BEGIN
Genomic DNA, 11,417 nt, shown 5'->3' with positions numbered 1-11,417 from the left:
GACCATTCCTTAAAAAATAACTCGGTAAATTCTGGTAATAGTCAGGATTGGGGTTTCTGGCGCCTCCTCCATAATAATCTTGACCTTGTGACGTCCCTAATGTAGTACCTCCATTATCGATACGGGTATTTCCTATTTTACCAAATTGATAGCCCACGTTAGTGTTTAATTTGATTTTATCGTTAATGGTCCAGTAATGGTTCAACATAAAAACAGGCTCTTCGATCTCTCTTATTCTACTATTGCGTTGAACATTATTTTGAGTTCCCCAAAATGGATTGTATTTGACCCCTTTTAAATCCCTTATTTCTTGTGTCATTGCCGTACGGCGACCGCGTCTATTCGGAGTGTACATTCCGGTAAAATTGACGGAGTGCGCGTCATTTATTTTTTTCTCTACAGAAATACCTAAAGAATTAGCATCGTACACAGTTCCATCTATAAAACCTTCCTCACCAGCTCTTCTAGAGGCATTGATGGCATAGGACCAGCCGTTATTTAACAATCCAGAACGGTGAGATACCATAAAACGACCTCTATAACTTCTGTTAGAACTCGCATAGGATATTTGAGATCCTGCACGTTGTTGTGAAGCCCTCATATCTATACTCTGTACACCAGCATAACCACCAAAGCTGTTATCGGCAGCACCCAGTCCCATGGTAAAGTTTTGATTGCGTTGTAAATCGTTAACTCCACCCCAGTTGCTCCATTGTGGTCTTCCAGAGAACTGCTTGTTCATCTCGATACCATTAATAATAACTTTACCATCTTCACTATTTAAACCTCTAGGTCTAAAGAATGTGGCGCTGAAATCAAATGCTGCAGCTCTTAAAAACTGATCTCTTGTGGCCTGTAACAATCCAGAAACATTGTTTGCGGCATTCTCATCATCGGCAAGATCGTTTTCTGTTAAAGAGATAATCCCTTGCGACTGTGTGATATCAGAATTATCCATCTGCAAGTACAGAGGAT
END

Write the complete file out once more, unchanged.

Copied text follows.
Genomic DNA, 11,417 nt, shown 5'->3' with positions numbered 1-11,417 from the left:
GACCATTCCTTAAAAAATAACTCGGTAAATTCTGGTAATAGTCAGGATTGGGGTTTCTGGCGCCTCCTCCATAATAATCTTGACCTTGTGACGTCCCTAATGTAGTACCTCCATTATCGATACGGGTATTTCCTATTTTACCAAATTGATAGCCCACGTTAGTGTTTAATTTGATTTTATCGTTAATGGTCCAGTAATGGTTCAACATAAAAACAGGCTCTTCGATCTCTCTTATTCTACTATTGCGTTGAACATTATTTTGAGTTCCCCAAAATGGATTGTATTTGACCCCTTTTAAATCCCTTATTTCTTGTGTCATTGCCGTACGGCGACCGCGTCTATTCGGAGTGTACATTCCGGTAAAATTGACGGAGTGCGCGTCATTTATTTTTTTCTCTACAGAAATACCTAAAGAATTAGCATCGTACACAGTTCCATCTATAAAACCTTCCTCACCAGCTCTTCTAGAGGCATTGATGGCATAGGACCAGCCGTTATTTAACAATCCAGAACGGTGAGATACCATAAAACGACCTCTATAACTTCTGTTAGAACTCGCATAGGATATTTGAGATCCTGCACGTTGTTGTGAAGCCCTCATATCTATACTCTGTACACCAGCATAACCACCAAAGCTGTTATCGGCAGCACCCAGTCCCATGGTAAAGTTTTGATTGCGTTGTAAATCGTTAACTCCACCCCAGTTGCTCCATTGTGGTCTTCCAGAGAACTGCTTGTTCATCTCGATACCATTAATAATAACTTTACCATCTTCACTATTTAAACCTCTAGGTCTAAAGAATGTGGCGCTGAAATCAAATGCTGCAGCTCTTAAAAACTGATCTCTTGTGGCCTGTAACAATCCAGAAACATTGTTTGCGGCATTCTCATCATCGGCAAGATCGTTTTCTGTTAAAGAGATAATCCCTTGCGACTGTGTGATATCAGAATTATCCATCTGCAAGTACAGAGGAT